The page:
Now, talking directly with children and young people online is relatively a new means of practise for mediators. I (Michelle Bettell) personally have been talking with children as part of the mediation process for some years, and I would always promote that with families. I think it is important that the children be given the opportunity to have a voice.

Dealing with an anxious child prior to mediation

Now, I would usually meet with children face-to-face, either at my offices or at an alternative venue that the child may choose, such as their school or coffee shop, for example. However, moving forward, there is little doubt that as users of technology, children and young people actually probably will prefer to meet mediators online. Now, many would already be using these technologies for keeping in touch with friends and will also be getting used to schooling by remote technology too. Attending at a solicitor’s or a mediator’s office is often daunting for an adult. And so you can imagine how daunting this would be for a child.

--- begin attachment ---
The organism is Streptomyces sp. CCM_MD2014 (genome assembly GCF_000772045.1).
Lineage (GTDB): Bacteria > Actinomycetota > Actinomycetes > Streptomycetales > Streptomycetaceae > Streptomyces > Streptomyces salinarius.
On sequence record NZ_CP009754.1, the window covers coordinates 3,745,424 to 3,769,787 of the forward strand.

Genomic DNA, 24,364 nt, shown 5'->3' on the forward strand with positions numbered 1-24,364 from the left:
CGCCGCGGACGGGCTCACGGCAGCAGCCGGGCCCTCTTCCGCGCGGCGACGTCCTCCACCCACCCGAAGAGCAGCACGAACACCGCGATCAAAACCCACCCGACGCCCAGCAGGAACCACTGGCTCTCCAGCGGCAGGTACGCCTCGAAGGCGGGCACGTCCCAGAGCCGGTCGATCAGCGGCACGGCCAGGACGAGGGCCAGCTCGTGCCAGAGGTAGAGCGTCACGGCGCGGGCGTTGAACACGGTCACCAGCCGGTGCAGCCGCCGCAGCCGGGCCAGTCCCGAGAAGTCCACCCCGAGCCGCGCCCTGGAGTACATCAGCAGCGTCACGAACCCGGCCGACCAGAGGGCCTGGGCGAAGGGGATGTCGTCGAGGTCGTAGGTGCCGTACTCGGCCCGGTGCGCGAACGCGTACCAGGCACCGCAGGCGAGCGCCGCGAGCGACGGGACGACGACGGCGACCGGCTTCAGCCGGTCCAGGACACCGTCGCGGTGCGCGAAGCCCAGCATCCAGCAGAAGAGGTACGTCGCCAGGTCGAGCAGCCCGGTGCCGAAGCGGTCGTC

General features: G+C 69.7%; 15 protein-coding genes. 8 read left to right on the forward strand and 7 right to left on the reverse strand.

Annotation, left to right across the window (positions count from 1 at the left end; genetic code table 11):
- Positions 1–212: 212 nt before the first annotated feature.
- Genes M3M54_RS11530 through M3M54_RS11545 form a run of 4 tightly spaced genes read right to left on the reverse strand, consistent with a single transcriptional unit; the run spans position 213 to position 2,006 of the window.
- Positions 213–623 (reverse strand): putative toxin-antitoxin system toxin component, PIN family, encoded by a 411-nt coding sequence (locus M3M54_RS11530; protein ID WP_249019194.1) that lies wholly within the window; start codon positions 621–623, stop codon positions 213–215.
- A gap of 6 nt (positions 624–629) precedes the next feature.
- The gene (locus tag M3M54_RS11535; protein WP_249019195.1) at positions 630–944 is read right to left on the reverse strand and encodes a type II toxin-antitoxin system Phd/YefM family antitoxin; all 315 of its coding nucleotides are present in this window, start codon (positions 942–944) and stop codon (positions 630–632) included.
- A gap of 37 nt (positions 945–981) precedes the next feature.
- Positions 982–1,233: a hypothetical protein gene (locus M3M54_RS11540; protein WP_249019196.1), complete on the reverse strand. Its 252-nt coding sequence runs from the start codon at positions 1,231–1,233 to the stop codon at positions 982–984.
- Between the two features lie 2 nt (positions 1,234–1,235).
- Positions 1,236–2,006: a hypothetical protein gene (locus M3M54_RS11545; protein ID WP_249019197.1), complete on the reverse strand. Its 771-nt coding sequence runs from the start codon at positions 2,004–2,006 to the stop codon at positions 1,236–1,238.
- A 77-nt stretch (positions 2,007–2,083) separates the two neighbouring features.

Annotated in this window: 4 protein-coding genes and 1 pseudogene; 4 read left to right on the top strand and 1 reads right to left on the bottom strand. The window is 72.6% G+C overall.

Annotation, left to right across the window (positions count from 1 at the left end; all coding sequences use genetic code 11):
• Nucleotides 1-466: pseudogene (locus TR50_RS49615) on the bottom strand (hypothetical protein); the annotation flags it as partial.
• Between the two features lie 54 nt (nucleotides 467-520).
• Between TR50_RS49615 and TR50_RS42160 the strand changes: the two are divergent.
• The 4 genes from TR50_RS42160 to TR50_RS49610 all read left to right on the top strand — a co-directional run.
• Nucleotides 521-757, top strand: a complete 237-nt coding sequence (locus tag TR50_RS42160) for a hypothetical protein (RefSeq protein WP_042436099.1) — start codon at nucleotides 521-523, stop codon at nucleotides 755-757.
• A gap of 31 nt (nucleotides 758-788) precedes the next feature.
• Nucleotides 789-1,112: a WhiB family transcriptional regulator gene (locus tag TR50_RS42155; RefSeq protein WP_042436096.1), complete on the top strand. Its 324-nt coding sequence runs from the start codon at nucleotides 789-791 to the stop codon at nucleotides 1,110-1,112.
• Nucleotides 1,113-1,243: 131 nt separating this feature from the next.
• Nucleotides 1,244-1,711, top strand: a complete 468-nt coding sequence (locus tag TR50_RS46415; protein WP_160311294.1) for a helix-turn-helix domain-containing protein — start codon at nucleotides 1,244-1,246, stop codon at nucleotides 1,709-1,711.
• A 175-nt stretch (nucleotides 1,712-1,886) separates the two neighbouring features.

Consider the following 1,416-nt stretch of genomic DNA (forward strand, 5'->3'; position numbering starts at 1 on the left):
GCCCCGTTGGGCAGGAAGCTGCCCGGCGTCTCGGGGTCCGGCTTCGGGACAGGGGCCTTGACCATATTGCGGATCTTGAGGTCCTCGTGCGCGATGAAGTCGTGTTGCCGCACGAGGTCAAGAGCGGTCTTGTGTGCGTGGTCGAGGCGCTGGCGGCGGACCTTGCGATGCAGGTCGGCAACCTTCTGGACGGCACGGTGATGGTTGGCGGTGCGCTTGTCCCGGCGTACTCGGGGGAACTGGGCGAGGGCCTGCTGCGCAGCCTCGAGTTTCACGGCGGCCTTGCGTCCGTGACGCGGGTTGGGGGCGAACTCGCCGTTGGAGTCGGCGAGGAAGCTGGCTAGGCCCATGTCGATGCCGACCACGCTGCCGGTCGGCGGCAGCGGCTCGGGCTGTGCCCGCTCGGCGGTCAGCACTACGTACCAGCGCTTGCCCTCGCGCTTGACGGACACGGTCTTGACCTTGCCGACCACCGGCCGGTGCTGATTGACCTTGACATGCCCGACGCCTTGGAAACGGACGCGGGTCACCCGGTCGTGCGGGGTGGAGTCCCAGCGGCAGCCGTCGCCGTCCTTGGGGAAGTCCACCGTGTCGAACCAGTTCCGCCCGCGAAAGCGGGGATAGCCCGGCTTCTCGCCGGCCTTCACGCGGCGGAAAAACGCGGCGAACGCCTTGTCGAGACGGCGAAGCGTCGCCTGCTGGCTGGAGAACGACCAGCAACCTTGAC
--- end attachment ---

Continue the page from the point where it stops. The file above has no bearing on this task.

Now, that anxiety, in fact, may be addressed by suggesting that we have an online remote mediation meeting with the child as this could be in the comfort of their own bedroom or another venue, if they would wish. Now, we would meet with the child independent of the parents. The parents would not be present as the meeting with the child is actually their meeting and talking with them as part of the separation process gives them a voice. However, it is not always appropriate in every single matter for the children to be spoken to. And it is important that parents are aware and given plenty of information regarding the processes so that they are able to make informed decisions about what they feel will help the family as a whole to work through difficult and challenging times.